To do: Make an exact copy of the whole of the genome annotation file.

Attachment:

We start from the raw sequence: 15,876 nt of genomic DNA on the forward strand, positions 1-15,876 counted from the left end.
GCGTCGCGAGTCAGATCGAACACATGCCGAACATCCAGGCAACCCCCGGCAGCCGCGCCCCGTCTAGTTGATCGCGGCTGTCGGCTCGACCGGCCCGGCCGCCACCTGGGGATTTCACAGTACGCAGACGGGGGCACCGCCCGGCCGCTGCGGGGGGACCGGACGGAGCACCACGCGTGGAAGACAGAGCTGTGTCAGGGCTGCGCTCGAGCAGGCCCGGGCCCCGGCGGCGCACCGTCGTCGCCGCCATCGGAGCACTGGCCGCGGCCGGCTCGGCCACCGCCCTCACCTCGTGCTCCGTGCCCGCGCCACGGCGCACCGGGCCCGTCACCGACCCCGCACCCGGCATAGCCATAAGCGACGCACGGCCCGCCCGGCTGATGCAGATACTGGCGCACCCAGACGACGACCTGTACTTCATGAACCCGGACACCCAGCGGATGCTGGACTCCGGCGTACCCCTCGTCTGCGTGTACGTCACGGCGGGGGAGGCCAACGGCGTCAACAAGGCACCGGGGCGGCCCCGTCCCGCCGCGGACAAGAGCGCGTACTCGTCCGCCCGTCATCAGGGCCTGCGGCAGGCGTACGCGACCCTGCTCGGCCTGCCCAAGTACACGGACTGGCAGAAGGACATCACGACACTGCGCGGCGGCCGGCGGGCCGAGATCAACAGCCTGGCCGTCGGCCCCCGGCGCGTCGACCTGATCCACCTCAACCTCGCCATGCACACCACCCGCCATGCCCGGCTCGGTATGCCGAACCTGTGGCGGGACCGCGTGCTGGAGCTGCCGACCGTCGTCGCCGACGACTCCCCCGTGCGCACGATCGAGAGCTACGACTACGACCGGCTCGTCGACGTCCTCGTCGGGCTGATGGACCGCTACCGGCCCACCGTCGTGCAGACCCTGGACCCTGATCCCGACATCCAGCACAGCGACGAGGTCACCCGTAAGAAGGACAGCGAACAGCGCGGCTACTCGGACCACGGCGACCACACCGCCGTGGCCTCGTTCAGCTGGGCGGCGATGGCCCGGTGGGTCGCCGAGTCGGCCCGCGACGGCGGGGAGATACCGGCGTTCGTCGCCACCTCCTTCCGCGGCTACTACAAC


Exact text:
We start from the raw sequence: 15,876 nt of genomic DNA on the forward strand, positions 1-15,876 counted from the left end.
GCGTCGCGAGTCAGATCGAACACATGCCGAACATCCAGGCAACCCCCGGCAGCCGCGCCCCGTCTAGTTGATCGCGGCTGTCGGCTCGACCGGCCCGGCCGCCACCTGGGGATTTCACAGTACGCAGACGGGGGCACCGCCCGGCCGCTGCGGGGGGACCGGACGGAGCACCACGCGTGGAAGACAGAGCTGTGTCAGGGCTGCGCTCGAGCAGGCCCGGGCCCCGGCGGCGCACCGTCGTCGCCGCCATCGGAGCACTGGCCGCGGCCGGCTCGGCCACCGCCCTCACCTCGTGCTCCGTGCCCGCGCCACGGCGCACCGGGCCCGTCACCGACCCCGCACCCGGCATAGCCATAAGCGACGCACGGCCCGCCCGGCTGATGCAGATACTGGCGCACCCAGACGACGACCTGTACTTCATGAACCCGGACACCCAGCGGATGCTGGACTCCGGCGTACCCCTCGTCTGCGTGTACGTCACGGCGGGGGAGGCCAACGGCGTCAACAAGGCACCGGGGCGGCCCCGTCCCGCCGCGGACAAGAGCGCGTACTCGTCCGCCCGTCATCAGGGCCTGCGGCAGGCGTACGCGACCCTGCTCGGCCTGCCCAAGTACACGGACTGGCAGAAGGACATCACGACACTGCGCGGCGGCCGGCGGGCCGAGATCAACAGCCTGGCCGTCGGCCCCCGGCGCGTCGACCTGATCCACCTCAACCTCGCCATGCACACCACCCGCCATGCCCGGCTCGGTATGCCGAACCTGTGGCGGGACCGCGTGCTGGAGCTGCCGACCGTCGTCGCCGACGACTCCCCCGTGCGCACGATCGAGAGCTACGACTACGACCGGCTCGTCGACGTCCTCGTCGGGCTGATGGACCGCTACCGGCCCACCGTCGTGCAGACCCTGGACCCTGATCCCGACATCCAGCACAGCGACGAGGTCACCCGTAAGAAGGACAGCGAACAGCGCGGCTACTCGGACCACGGCGACCACACCGCCGTGGCCTCGTTCAGCTGGGCGGCGATGGCCCGGTGGGTCGCCGAGTCGGCCCGCGACGGCGGGGAGATACCGGCGTTCGTCGCCACCTCCTTCCGCGGCTACTACAAC